A government program meant to help struggling homeowners will at minimum help some struggling banks.
Big banks could rake in as much as $12 billion in revenue by refinancing the mortgages of homeowners that owe more on their homes than they are worth, according to an analysis by Nomura, a Japanese bank, cited by the Wall Street Journal.
The government last year announced an expanded version of HARP, known as HARP 2.0, which was meant to allow underwater borrowers that were current on their payments to refinance their mortgages at market rates. Instead, the program has allowed big banks to charge steep fees and above-market interest rates, all while refinancing mortgages they already handle, according to several news outlets.
Meanwhile, the homeowners getting their mortgages refinanced through the government program, known as the Home Affordable Refinance Program, or HARP, are likely to save as little as $2.5 billion, the WSJ calculates.
Today, roughly one in five homeowners are underwater on their mortgages, according to CoreLogic. Underwater homeowners are more likely to default on their mortgages than homeowners that are not underwater, multiple studies have found.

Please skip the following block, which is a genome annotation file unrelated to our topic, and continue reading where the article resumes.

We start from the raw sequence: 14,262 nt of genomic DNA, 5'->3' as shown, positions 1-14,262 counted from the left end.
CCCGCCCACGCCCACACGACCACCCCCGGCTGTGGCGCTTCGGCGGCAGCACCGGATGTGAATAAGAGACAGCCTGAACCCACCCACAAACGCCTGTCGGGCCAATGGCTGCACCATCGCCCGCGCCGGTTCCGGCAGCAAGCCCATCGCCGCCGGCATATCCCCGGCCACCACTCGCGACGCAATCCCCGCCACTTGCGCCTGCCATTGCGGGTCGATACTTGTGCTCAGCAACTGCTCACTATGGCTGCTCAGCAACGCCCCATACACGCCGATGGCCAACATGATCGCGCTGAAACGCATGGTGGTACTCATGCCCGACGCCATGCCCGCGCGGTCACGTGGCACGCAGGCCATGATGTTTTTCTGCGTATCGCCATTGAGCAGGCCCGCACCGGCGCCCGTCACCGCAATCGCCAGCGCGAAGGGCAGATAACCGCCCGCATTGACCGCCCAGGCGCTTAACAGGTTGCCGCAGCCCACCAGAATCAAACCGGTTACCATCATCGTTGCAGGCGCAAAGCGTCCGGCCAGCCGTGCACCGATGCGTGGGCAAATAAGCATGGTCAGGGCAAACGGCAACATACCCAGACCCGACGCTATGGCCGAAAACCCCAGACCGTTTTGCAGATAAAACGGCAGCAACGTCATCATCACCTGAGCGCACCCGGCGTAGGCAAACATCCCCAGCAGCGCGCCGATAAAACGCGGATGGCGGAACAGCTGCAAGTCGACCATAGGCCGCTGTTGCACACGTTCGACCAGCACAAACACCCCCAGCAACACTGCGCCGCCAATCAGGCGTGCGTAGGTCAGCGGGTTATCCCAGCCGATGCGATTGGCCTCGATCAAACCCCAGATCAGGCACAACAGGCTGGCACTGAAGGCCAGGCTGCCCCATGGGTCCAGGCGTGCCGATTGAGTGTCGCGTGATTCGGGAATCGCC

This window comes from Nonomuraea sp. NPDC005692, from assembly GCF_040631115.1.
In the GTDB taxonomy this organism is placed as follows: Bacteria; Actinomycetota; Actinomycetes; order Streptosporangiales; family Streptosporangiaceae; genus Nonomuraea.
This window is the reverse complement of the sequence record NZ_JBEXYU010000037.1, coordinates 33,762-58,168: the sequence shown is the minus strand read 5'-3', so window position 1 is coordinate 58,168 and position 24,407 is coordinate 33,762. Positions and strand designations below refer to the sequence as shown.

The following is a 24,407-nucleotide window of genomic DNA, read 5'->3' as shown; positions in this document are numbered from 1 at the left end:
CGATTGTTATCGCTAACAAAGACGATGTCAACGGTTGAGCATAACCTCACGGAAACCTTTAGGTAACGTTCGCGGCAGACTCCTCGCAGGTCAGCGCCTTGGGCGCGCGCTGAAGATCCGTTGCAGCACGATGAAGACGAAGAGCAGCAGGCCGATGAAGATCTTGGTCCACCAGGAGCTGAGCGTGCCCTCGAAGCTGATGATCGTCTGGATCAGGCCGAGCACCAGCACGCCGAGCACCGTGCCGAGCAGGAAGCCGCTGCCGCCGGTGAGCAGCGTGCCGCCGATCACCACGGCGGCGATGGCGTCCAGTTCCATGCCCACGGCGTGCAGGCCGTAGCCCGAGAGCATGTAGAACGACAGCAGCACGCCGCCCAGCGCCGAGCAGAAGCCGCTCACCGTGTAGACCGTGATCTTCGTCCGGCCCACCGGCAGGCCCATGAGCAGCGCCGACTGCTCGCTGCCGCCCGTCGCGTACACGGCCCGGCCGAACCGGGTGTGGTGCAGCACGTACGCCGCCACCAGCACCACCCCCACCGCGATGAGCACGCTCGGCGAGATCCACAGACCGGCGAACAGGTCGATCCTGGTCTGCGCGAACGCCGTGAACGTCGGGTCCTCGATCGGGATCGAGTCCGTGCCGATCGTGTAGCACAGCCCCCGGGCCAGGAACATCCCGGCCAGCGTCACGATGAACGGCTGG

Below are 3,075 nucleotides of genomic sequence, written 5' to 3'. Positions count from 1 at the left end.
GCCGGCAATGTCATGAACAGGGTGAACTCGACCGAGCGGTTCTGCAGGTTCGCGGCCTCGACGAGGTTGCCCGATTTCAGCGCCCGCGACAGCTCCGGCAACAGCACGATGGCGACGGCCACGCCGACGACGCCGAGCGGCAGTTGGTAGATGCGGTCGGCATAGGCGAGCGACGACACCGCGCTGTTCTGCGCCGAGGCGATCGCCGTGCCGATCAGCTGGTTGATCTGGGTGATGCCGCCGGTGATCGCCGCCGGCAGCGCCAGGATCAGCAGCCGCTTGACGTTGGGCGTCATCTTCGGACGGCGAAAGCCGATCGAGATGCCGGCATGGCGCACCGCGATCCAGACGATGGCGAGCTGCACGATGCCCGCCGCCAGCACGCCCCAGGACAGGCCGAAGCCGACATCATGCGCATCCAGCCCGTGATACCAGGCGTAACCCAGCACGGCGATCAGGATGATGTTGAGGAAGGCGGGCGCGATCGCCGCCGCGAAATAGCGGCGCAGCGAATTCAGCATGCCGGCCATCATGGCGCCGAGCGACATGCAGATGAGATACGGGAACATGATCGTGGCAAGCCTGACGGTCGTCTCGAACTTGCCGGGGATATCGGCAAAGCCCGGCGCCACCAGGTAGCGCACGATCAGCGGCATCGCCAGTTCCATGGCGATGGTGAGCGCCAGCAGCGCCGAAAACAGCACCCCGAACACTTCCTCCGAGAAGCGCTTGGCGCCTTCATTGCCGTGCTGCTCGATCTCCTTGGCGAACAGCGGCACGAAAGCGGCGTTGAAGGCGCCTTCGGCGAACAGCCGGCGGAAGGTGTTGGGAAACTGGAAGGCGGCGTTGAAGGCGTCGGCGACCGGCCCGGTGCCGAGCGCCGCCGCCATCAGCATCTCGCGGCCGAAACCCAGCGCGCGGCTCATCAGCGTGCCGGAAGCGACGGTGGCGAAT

In March, American Banker reported that big banks have been profiting from HARP 2.0 by charging higher interest rates to existing borrowers. Amherst Securities came to a similar conclusion that month, saying banks were "charging higher rates to HARP borrowers and... earning massive profits on originations."
HARP 2.0 benefited banks from the outset, allowing them to shift the liability from big banks to Fannie Mae and Freddie Mac -- two government-sponsored enterprises -- for underwater mortgages refinanced through HARP 2.0 that go into default after big banks offload their mortgages onto Fannie and Freddie, The Huffington Post's Zach Carter reported last October. Fannie and Freddie previously were able to force the big banks that sent them ineligible loans refinanced through HARP that fall into default to pay for the losses.All that said, HARP 2.0 has helped some underwater homeowners emerge from the shadow of overwhelming debt, according to the San Francisco Chronicle. John Oliver of Vallejo, California, will save $171,000 because of his new JPMorgan Chase loan, he told the San Francisco Chronicle.